T.K. has written two award-winning historical novels, NOAH'S WIFE and ANGELS AT THE GATE, filling in the untold backstories of extraordinary unnamed women—the wives of Noah and Lot—in two of the world’s most famous sagas. The New York Post’s “Books You Should Be Reading” list featured her first non-fiction book, LAST CHANCE FOR JUSTICE, which details the investigators’ behind-the-scenes stories of the 1963 Birmingham church bombing case. 

Her next project is HOUSE OF ROSE, the first of a trilogy in the paranormal-crime genre. She loves traveling and speaking about her books and life lessons. T.K. writes at her mountaintop home near Birmingham, Alabama, often with two dogs and a cat vying for her lap. She blogs about “What Moves Me” on her website, TKThorne.com.  Join her private newsletter email list and receive a two free short stories at “TK’s Korner.”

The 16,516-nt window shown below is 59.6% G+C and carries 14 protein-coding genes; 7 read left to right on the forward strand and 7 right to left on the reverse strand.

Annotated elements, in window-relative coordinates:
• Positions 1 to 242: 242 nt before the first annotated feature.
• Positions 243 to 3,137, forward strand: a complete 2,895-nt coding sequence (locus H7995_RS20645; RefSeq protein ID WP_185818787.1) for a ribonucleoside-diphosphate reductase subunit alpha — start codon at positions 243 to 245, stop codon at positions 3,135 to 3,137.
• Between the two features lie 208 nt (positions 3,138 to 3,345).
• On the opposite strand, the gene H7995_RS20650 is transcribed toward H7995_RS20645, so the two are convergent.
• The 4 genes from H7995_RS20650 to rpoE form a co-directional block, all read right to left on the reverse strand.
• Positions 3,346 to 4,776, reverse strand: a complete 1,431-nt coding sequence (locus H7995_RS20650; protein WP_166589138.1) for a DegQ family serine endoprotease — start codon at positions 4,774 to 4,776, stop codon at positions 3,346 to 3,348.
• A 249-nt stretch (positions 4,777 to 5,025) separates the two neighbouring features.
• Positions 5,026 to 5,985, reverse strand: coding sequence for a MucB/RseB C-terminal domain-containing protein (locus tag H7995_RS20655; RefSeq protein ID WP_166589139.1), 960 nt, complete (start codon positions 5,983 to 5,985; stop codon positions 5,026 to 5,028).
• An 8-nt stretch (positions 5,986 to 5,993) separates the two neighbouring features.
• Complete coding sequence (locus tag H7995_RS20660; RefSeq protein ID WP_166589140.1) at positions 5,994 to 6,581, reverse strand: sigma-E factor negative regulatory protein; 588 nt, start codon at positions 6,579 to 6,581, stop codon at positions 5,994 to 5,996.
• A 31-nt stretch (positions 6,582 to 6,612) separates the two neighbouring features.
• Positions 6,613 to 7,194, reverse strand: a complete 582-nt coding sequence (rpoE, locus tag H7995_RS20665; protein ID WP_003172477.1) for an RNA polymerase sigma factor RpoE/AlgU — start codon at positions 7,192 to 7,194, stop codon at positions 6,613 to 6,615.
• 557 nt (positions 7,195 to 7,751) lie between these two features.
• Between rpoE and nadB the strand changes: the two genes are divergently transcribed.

Thursday, March 22, 2018

Research and Writing Mysteries by Juliana Aragón Fatula

Bowerhouse Press

Research makes me crazy. I love researching new subjects, but sometimes get carried away and have to discipline myself to only do research for an hour and then take notes and then get back to writing. Research helps me expand my knowledge in many subjects. 

I've written about Atlanta, Georgia and had to become familiar with not only the history, the city, but also how they speak. I studied the Cherokee Trail of Tears, the plantations architecture, the speed limits in the city, the names of bridges, rivers, creeks, landmarks, and the weather. I researched serial killers in Atlanta, homicides, death penalties, and how many people have been executed. I found this fascinating. 

My research also led me to Utah and the Northern Ute. I learned about their first meeting with the Mormons. The ceremonies, language, history, and massacres. I learned about Salt Lake City
and Antelope Island. I learned about the Southern Ute in Colorado and the legends.